I grew up an only child in a family where my parents did not socialise or allow me to socialise much. I learned to read at the age of four and spent my childhood reading everything I could get my hands on. Books I remember: Noddy, Walter the Hottle Bottle, The Magic Faraway Tree, Famous Five, Secret Seven, Nancy Drew, I am David. I loved the animal stories written by Joyce Stranger.
Later it was Mills and Boon (read under my blankets with a torch as comics, photo comics and trashy novels were a no-no in our house) and then ‘airport novels’ such as Valley of the Dolls, Woman of Substance and everything by Wilbur Smith, Nevil Shute, Arthur Hailey, Alistair MacLean. And of course the Brontës and Jane Austen.
I also started to write my own stories at the age of five, continuing right through school. I was given the book below at the age of eight and I decided then that I wanted to be a writer or a journalist.
My parents died when I was in my teens and I found that pouring out my anger and my grief into my diary really helped. I am not a talker and so people assumed I was fine and let me be. So my diary really helped me get through things. It provided a willing ear so to speak. I could tell it anything.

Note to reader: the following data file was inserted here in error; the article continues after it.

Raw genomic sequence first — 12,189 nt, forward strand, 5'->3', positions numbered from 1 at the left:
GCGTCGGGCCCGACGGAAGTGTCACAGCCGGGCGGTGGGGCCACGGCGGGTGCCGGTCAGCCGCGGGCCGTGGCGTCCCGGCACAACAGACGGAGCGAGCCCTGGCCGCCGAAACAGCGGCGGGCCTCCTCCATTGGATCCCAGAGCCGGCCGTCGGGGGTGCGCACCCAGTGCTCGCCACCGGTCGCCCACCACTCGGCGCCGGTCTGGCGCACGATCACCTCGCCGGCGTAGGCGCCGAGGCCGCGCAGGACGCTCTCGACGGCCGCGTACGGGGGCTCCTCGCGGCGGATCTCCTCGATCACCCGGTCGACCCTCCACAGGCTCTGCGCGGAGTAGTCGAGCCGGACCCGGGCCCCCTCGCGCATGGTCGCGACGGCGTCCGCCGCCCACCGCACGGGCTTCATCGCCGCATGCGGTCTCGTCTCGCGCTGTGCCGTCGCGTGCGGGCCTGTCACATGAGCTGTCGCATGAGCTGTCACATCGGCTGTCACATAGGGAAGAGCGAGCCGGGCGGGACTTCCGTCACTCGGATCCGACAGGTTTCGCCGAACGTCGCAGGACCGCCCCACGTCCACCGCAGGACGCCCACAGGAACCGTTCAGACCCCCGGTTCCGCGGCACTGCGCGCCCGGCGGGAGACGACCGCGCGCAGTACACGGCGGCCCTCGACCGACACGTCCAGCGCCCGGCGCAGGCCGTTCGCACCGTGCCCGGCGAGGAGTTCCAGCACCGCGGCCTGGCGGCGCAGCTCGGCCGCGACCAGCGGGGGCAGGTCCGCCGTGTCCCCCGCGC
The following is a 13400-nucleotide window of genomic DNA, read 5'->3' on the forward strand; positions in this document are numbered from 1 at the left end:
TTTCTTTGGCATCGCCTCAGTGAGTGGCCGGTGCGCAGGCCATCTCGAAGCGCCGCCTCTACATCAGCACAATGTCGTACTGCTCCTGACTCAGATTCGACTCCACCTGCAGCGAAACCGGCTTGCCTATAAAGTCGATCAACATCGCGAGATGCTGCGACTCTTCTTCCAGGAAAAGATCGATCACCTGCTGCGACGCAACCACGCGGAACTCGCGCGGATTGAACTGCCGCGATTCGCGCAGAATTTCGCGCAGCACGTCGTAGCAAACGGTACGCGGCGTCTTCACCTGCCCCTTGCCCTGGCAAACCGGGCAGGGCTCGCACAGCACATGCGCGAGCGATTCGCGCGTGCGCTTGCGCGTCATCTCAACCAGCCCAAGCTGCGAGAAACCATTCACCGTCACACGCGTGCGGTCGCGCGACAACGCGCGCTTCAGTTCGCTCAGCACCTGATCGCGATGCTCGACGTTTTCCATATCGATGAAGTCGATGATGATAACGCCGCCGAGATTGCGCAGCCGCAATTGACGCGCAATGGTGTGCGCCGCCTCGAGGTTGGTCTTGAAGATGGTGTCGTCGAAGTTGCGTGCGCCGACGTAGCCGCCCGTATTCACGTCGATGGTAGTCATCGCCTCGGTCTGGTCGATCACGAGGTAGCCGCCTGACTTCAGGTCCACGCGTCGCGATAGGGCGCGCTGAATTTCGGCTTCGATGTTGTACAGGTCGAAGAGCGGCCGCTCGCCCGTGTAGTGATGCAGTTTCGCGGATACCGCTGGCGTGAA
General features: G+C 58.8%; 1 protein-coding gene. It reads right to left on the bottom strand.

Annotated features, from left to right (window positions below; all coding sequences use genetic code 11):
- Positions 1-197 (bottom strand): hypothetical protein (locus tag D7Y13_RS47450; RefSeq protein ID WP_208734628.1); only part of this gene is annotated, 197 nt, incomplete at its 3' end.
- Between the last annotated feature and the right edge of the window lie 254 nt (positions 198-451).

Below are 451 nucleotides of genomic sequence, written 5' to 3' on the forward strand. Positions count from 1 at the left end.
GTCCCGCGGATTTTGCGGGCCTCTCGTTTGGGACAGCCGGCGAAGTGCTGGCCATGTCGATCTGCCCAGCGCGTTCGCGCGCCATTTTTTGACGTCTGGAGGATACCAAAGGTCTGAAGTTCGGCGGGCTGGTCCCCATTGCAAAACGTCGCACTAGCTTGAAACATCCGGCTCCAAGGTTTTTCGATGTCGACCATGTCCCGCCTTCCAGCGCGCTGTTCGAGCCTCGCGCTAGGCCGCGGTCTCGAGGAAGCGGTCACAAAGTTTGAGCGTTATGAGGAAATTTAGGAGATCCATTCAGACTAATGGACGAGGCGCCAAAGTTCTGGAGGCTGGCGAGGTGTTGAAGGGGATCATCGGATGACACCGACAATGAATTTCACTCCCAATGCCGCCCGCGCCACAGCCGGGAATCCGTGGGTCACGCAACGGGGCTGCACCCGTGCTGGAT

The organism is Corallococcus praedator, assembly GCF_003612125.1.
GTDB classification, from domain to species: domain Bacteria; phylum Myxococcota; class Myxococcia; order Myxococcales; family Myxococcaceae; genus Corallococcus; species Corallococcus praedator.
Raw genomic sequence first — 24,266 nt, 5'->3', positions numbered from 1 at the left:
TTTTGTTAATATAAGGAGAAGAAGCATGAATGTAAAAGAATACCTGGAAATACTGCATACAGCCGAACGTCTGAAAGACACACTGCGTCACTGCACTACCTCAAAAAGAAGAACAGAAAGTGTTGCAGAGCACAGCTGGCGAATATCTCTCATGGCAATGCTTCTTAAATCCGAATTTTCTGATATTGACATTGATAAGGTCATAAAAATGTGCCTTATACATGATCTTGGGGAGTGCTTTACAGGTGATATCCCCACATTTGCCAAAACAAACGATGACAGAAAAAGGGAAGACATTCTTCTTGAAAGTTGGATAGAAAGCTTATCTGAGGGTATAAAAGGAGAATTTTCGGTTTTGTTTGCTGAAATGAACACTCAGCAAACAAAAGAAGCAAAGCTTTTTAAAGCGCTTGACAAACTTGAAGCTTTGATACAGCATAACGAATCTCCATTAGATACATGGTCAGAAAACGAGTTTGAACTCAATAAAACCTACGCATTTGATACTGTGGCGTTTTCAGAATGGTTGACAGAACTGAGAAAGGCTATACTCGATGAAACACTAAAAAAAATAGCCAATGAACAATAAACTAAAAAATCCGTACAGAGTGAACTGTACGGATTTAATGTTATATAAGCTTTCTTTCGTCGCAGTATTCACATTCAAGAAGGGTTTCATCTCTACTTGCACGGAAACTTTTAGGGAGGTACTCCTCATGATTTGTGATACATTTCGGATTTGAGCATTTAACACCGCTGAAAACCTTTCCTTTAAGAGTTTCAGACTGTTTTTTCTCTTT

When I finished school I got my first degree in English literature (specialising in the works of Thomas Hardy and epic poems – particularly Edmund Spenser’s Faerie Queene) and Journalism.
From then my career has involved books and writing in some form or other. From teaching writing to proofreading, translating and typesetting it. From creating books to reviewing them. From Filofaxes and planners to beautiful handmade journals. Below are some of my favourites
And finally, this is my father’s novel. He worked on it evenings and weekends and even though it remained unpublished, it was very special to him. It was in the fire which killed my grandmother and this is all that remains. On the way home from her funeral my father had a stroke and went off the road. He died shortly afterwards. Four months later my mother died. I sometimes look at this book and it reminds me of the story of my life. It is also illegible. But it means something to someone.